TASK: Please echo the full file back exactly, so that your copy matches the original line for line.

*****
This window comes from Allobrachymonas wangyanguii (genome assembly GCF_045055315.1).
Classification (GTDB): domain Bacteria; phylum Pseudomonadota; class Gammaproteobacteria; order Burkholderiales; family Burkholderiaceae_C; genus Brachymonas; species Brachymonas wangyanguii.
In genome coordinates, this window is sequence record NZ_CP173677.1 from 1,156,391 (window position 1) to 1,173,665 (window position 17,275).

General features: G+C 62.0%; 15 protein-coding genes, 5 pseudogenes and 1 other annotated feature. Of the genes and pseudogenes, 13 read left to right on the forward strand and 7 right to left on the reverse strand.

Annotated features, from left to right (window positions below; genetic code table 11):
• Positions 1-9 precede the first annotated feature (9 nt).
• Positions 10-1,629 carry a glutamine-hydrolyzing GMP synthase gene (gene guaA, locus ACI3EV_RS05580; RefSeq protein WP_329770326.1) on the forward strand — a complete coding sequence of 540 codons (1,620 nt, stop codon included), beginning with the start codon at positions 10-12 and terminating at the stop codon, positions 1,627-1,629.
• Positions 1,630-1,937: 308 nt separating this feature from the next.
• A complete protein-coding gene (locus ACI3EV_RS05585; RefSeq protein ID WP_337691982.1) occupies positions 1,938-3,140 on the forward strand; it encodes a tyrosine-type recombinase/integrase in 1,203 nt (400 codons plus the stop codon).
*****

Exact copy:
This window comes from Allobrachymonas wangyanguii (genome assembly GCF_045055315.1).
Classification (GTDB): domain Bacteria; phylum Pseudomonadota; class Gammaproteobacteria; order Burkholderiales; family Burkholderiaceae_C; genus Brachymonas; species Brachymonas wangyanguii.
In genome coordinates, this window is sequence record NZ_CP173677.1 from 1,156,391 (window position 1) to 1,173,665 (window position 17,275).

General features: G+C 62.0%; 15 protein-coding genes, 5 pseudogenes and 1 other annotated feature. Of the genes and pseudogenes, 13 read left to right on the forward strand and 7 right to left on the reverse strand.

Annotated features, from left to right (window positions below; genetic code table 11):
• Positions 1-9 precede the first annotated feature (9 nt).
• Positions 10-1,629 carry a glutamine-hydrolyzing GMP synthase gene (gene guaA, locus ACI3EV_RS05580; RefSeq protein WP_329770326.1) on the forward strand — a complete coding sequence of 540 codons (1,620 nt, stop codon included), beginning with the start codon at positions 10-12 and terminating at the stop codon, positions 1,627-1,629.
• Positions 1,630-1,937: 308 nt separating this feature from the next.
• A complete protein-coding gene (locus ACI3EV_RS05585; RefSeq protein ID WP_337691982.1) occupies positions 1,938-3,140 on the forward strand; it encodes a tyrosine-type recombinase/integrase in 1,203 nt (400 codons plus the stop codon).